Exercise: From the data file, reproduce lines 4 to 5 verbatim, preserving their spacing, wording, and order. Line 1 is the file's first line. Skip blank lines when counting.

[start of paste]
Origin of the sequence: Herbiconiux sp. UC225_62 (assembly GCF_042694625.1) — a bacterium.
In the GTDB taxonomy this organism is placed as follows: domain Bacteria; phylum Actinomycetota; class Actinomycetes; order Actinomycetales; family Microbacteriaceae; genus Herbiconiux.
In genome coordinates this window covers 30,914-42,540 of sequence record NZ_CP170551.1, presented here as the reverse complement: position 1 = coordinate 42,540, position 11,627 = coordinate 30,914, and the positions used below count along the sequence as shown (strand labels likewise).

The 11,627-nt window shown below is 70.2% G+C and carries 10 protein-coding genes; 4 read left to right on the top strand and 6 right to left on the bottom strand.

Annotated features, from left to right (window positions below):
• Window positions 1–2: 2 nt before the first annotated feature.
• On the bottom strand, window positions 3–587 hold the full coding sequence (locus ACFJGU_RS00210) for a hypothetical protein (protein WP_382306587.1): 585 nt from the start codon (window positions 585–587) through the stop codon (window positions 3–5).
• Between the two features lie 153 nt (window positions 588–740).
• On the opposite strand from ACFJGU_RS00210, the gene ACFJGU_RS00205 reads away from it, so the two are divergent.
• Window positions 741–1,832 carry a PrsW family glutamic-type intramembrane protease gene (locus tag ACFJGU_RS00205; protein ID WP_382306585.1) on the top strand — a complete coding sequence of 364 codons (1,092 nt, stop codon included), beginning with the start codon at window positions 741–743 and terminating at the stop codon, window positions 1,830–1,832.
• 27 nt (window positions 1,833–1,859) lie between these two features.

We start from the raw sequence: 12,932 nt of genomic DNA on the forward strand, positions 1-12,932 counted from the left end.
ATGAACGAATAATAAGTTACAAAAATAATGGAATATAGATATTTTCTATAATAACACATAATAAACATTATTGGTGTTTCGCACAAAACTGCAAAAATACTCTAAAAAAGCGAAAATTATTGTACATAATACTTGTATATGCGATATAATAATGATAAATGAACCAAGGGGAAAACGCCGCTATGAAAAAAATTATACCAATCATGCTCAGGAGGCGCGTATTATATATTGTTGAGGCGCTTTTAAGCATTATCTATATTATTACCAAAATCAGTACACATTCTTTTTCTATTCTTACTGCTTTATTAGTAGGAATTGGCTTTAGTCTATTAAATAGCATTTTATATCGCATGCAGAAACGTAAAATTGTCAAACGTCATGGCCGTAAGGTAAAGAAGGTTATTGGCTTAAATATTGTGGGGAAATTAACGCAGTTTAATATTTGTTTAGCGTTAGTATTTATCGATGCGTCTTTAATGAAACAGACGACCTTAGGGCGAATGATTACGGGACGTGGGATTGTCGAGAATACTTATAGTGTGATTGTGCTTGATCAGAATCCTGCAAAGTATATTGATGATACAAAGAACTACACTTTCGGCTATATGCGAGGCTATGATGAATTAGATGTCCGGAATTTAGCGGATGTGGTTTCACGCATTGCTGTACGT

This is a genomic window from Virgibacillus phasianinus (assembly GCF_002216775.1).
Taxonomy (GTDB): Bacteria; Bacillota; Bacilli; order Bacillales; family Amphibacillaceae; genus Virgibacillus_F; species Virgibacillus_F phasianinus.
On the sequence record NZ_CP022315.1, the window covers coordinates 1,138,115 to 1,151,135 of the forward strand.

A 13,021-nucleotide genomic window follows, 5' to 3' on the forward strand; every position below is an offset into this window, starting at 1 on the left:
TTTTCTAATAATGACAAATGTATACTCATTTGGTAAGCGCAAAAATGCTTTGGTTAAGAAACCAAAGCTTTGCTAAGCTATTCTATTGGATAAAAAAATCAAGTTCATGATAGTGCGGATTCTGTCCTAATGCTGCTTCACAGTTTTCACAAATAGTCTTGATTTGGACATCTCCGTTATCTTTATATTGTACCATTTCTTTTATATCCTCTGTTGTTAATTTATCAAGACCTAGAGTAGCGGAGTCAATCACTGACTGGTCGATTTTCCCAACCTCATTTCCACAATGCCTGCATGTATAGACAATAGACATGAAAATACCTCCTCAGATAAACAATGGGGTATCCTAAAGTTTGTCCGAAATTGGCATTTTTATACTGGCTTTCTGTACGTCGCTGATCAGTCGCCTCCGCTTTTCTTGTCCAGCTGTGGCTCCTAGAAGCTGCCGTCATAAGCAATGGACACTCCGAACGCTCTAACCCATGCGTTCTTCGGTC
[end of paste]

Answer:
The 11,627-nt window shown below is 70.2% G+C and carries 10 protein-coding genes; 4 read left to right on the top strand and 6 right to left on the bottom strand.

Annotated features, from left to right (window positions below):